The availability of garnishment arises once a judgment is obtained, provided specific conditions are fulfilled. These conditions include: a) The creditor having a valid and subsisting judgment against the debtor, with the judgment being deemed final and subsisting from the date of rendition. b) The debtor not having filed an approved supersedeas bond to suspend execution on the judgment. c) The creditor verifying, based on their knowledge, that the judgment debtor does not possess adequate property in Texas subject to execution that can satisfy the judgment.

Procedure for Securing Issuance Jurisdiction and parties

It’s important to note that a post-judgment garnishment action is an independent legal proceeding separate from the main case it aims to enforce. The third-party garnishee should be designated as the defendant, emphasizing their role in this supplementary lawsuit. File the application for post-judgment garnishment in the same court that issued the judgment, under a unique cause number.

Service of the writ of garnishment/notice to judgment debtor.

To initiate the garnishment action, the garnishee must be served with the writ of garnishment, while the judgment defendant, although not a necessary party, must be served with a copy of the writ of garnishment, the application, accompanying affidavits, and court orders promptly after serving the garnishee. Furthermore, it is stipulated that the copy of the writ served to the defendant contains its contents in 12-point type and is presented in a manner calculated to inform a reasonably attentive person. Failure to provide proper notice to the judgment debtor regarding the garnishment renders any judgment, other than one dissolving the writ, invalid and unenforceable.

Banks as Garnishees for Writs of Garnishment

When serving garnishment writs on garnishee banks, it is required to deliver them to the address designated as the registered agent of the financial institution in its registration statement filed with the Secretary of State, as indicated under Section 201.102 or 201.103 of the Finance Code. Out-of-state financial institutions must comply with the state’s laws governing foreign corporations conducting business in the state, including the appointment of an agent for process under Section 201.102 when applying for registration with the Secretary of State. Conversely, Texas financial institutions have the option to file a statement with the Secretary of State appointing an agent for process under Section 201.103.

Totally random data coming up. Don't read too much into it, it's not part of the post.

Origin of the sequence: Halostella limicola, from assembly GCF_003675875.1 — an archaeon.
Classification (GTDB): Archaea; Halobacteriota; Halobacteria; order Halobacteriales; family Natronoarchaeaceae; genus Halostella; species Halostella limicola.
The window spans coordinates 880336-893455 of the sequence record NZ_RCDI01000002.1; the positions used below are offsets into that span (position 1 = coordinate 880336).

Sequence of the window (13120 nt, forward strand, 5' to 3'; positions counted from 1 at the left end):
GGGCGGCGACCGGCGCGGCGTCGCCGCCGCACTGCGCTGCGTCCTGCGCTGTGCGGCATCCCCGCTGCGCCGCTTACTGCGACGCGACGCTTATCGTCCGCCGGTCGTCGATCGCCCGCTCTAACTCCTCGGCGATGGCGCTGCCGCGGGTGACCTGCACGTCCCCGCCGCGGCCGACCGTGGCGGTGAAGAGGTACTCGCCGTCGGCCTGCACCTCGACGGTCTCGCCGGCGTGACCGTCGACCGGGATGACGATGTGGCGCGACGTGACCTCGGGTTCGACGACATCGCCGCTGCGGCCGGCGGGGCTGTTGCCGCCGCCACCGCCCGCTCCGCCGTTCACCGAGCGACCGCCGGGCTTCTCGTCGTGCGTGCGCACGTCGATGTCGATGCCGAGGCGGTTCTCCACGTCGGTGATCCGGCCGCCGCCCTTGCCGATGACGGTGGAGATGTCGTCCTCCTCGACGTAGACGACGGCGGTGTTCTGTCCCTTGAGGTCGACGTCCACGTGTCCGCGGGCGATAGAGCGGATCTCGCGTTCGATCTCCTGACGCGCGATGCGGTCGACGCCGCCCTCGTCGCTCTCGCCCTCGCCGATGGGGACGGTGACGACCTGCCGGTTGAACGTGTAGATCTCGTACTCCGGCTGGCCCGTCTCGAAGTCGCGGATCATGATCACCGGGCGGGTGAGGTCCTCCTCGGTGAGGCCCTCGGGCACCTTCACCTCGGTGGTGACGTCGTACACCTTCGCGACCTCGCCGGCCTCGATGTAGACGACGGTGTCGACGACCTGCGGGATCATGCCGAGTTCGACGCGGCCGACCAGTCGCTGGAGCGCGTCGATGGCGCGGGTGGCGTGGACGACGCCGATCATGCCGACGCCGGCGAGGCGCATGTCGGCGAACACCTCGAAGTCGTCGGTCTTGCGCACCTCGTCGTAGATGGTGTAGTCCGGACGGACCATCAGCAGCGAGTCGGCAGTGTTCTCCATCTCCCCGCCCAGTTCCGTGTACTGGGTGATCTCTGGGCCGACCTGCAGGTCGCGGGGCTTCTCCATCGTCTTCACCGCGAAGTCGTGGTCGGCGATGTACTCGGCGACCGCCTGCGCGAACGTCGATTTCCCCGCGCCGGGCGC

Officer’s Return.

Pursuant to Tex. R. Civ. P. 663, the officer responsible for executing a writ of garnishment must submit a return that adheres to the citation regulations. The judgment creditor should exercise due diligence in inspecting the return before obtaining a garnishment judgment, especially in the case of a default judgment. Returns in garnishment proceedings are subject to the rules governing citations in general. Courts have held returns to be fatally defective if they do not reveal the manner of service on a corporate garnishee or the place of service.

Forms for the form and Practical Procedure

Upon discovering a bank account or other debt owed by the judgment debtor subject to garnishment and determining that sufficient funds are involved to make it cost-effective, the next step is to file an Application For Garnishment along with a supporting affidavit, signed by the judgment creditor’s attorney. The supporting affidavit should contain the necessary information for the application, including details of the original lawsuit and judgment, any credits applied to the judgment, the accurate garnishee name, designated officers for service, service address, and, if available, account names and numbers.

Trust in Busby and Associates to handle the collection of your judgment in Texas. With their contingency-based services, there’s no need to worry about upfront costs. Judgments from other states with a judgment debtor in Texas are carefully evaluated on a case-by-case basis, occasionally requiring a retainer. Furthermore, in Taylor County, they have the expertise to help you garnish a bank account or financial institution, maximizing your chances of recovering the owed amount.